While a quick look at charts monitoring the price of gold may not tell you much, an in-depth analysis can prove invaluable. If you notice certain trends occurring in the past, there’s a good chance you can expect history to repeat itself.
3. Bitcoin Value and Gold Prices
Did you know Bitcoin has earned itself the nickname “digital bullion”? Interestingly enough, the cryptocurrency’s connection to gold doesn’t end with a simple metaphor. Those who fear currency debasement and inflation view both gold and Bitcoin as economic hedges.
If you’re stuck choosing between investing in gold or cryptocurrency, you shouldn’t immediately go with the latter. A single tweet from Elon Musk tanked the value of Bitcoin to the measure of $10,000 in a single day. In fact, its continued lower price could stem from the same tweet.
Bitcoin price charts can help you predict the value of gold, but don’t forget that it’s also a volatile digital currency. Make sure you include other charts mentioned in this guide when making your investment decisions.
4. Investor Demand Through ETF Positions
What if you had a successful investor whispering into your ear, “Now is the time to buy gold bars”? Having such an inside source would be an amazing thing, right? Contrary to common opinion, everyone willing to seek these opinions can access them for free.
Institutional investors have a vested interest in correctly predicting the gold price. They don’t do this just for a short-term investment that nets a solid return in a month or two. Their goal is to know exactly when to buy precious metals and what their value will be well into the future, and they’re pretty good at it.
Because of this, it’s a good idea to follow charts that track exchange traded fund (ETF) positions in gold. Here are a few gold ETFs you can watch:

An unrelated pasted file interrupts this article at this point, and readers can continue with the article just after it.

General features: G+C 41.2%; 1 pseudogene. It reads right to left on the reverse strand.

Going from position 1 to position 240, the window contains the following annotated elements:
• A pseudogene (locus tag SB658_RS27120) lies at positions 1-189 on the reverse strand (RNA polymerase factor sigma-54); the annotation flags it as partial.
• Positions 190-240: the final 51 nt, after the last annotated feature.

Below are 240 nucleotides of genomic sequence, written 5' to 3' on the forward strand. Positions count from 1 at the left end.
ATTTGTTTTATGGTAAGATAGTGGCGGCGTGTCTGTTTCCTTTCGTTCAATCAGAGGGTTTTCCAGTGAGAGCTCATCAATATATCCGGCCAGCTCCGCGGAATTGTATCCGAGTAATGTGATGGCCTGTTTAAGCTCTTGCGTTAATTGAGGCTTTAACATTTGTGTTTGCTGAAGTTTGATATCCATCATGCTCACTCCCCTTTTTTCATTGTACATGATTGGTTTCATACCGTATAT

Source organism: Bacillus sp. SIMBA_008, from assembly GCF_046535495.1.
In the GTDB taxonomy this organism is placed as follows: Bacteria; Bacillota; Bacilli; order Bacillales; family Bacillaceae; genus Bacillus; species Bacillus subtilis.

- SPDR Gold Shares
- iShares Gold Trust
- SPDR Gold MiniShares Trust
- VanEck Merk Gold Trust
While these charts are invaluable for predicting gold price, they are sometimes difficult to find. You’ll need to delve into Google to find individual ETF positions or search news sources on gold ETF actions. But if these institutional investors are buying more gold, it’s a good sign they expect the value to rise.
5. Dollar Strength and Gold Prices
Charts that track the strength of the dollar are also a great resource for predicting gold prices. Before delving into these charts, you must first recognize that strength and inflation are not the same thing. This is why the two charts are invaluable all on their own.
Inflation signifies a trend that devalues the dollar. The dollar’s strength, however, often relates to its relative value to other currencies. As the value of the US Dollar depreciates, the gold price tends to go up, and as the value of the US Dollar appreciates, then gold prices tend to go down. This isn’t always the case however, as there are many different factors in play at the same time, which affects gold prices throughout the day.
Gold Prices Are Hard to Predict, But the Value Is There
There’s a reason psychics never win the lottery. It’s the same reason no one jumps in and out of the gold market at precisely the right time, every time. The fact is that no one can predict the future, but as you can see from the charts we’ve discussed, it’s possible to get really close.
The important thing to remember is that it’s never a bad time to buy gold as an investment. While market conditions can cause fluctuations in the short-term gold price, there’s no denying that the precious metal’s value has risen over the years. The charts make that very clear. Gold has been and continues to be a great long term investment and safe-haven for investors.
If you’re ready to start securing your economic future, now is the time to invest in everyone’s favorite metal. Visit our listings of Gold Bullion Items and other gold products to find something you love today.